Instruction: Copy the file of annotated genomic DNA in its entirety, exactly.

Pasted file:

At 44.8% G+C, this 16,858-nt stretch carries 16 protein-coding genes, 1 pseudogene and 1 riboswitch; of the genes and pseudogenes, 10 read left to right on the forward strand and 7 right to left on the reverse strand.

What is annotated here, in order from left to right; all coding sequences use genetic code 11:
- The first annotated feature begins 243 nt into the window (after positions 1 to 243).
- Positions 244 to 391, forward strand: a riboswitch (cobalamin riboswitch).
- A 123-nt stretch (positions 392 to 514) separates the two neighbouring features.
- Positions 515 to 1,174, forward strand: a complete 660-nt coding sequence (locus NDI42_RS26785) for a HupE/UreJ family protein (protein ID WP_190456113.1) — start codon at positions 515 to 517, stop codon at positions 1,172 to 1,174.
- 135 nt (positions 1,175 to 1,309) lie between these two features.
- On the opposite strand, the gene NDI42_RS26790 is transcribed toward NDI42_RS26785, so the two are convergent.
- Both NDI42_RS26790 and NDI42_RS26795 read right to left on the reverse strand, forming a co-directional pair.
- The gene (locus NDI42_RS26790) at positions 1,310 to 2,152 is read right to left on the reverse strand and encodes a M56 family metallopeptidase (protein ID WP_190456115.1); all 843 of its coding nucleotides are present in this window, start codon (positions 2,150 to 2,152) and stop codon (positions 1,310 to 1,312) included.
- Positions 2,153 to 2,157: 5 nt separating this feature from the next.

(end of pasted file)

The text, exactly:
At 44.8% G+C, this 16,858-nt stretch carries 16 protein-coding genes, 1 pseudogene and 1 riboswitch; of the genes and pseudogenes, 10 read left to right on the forward strand and 7 right to left on the reverse strand.

What is annotated here, in order from left to right; all coding sequences use genetic code 11:
- The first annotated feature begins 243 nt into the window (after positions 1 to 243).
- Positions 244 to 391, forward strand: a riboswitch (cobalamin riboswitch).
- A 123-nt stretch (positions 392 to 514) separates the two neighbouring features.
- Positions 515 to 1,174, forward strand: a complete 660-nt coding sequence (locus NDI42_RS26785) for a HupE/UreJ family protein (protein ID WP_190456113.1) — start codon at positions 515 to 517, stop codon at positions 1,172 to 1,174.
- 135 nt (positions 1,175 to 1,309) lie between these two features.
- On the opposite strand, the gene NDI42_RS26790 is transcribed toward NDI42_RS26785, so the two are convergent.
- Both NDI42_RS26790 and NDI42_RS26795 read right to left on the reverse strand, forming a co-directional pair.
- The gene (locus NDI42_RS26790) at positions 1,310 to 2,152 is read right to left on the reverse strand and encodes a M56 family metallopeptidase (protein ID WP_190456115.1); all 843 of its coding nucleotides are present in this window, start codon (positions 2,150 to 2,152) and stop codon (positions 1,310 to 1,312) included.
- Positions 2,153 to 2,157: 5 nt separating this feature from the next.